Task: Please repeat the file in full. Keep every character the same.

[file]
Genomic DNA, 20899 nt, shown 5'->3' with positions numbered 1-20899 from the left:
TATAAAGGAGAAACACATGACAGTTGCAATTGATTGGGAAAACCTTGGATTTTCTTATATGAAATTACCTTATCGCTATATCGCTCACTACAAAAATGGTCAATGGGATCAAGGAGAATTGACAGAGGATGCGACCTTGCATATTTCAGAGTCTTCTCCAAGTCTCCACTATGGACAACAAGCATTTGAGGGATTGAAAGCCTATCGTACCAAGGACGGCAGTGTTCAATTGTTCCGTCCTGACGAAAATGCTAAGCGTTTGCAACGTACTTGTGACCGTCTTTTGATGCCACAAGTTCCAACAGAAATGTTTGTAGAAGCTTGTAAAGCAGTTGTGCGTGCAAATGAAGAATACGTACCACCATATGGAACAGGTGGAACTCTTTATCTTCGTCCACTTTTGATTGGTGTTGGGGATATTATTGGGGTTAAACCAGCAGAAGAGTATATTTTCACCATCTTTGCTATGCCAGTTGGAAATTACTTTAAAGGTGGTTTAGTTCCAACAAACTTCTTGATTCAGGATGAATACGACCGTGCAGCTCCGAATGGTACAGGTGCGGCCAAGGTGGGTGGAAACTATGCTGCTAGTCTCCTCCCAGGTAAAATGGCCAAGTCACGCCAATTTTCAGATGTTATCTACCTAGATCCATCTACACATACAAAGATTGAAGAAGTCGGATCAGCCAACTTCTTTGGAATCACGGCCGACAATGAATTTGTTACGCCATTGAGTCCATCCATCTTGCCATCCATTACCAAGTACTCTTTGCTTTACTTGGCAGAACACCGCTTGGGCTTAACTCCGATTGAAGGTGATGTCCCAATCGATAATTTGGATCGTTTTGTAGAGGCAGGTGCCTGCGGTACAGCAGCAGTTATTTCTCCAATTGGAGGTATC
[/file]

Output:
Genomic DNA, 20899 nt, shown 5'->3' with positions numbered 1-20899 from the left:
TATAAAGGAGAAACACATGACAGTTGCAATTGATTGGGAAAACCTTGGATTTTCTTATATGAAATTACCTTATCGCTATATCGCTCACTACAAAAATGGTCAATGGGATCAAGGAGAATTGACAGAGGATGCGACCTTGCATATTTCAGAGTCTTCTCCAAGTCTCCACTATGGACAACAAGCATTTGAGGGATTGAAAGCCTATCGTACCAAGGACGGCAGTGTTCAATTGTTCCGTCCTGACGAAAATGCTAAGCGTTTGCAACGTACTTGTGACCGTCTTTTGATGCCACAAGTTCCAACAGAAATGTTTGTAGAAGCTTGTAAAGCAGTTGTGCGTGCAAATGAAGAATACGTACCACCATATGGAACAGGTGGAACTCTTTATCTTCGTCCACTTTTGATTGGTGTTGGGGATATTATTGGGGTTAAACCAGCAGAAGAGTATATTTTCACCATCTTTGCTATGCCAGTTGGAAATTACTTTAAAGGTGGTTTAGTTCCAACAAACTTCTTGATTCAGGATGAATACGACCGTGCAGCTCCGAATGGTACAGGTGCGGCCAAGGTGGGTGGAAACTATGCTGCTAGTCTCCTCCCAGGTAAAATGGCCAAGTCACGCCAATTTTCAGATGTTATCTACCTAGATCCATCTACACATACAAAGATTGAAGAAGTCGGATCAGCCAACTTCTTTGGAATCACGGCCGACAATGAATTTGTTACGCCATTGAGTCCATCCATCTTGCCATCCATTACCAAGTACTCTTTGCTTTACTTGGCAGAACACCGCTTGGGCTTAACTCCGATTGAAGGTGATGTCCCAATCGATAATTTGGATCGTTTTGTAGAGGCAGGTGCCTGCGGTACAGCAGCAGTTATTTCTCCAATTGGAGGTATC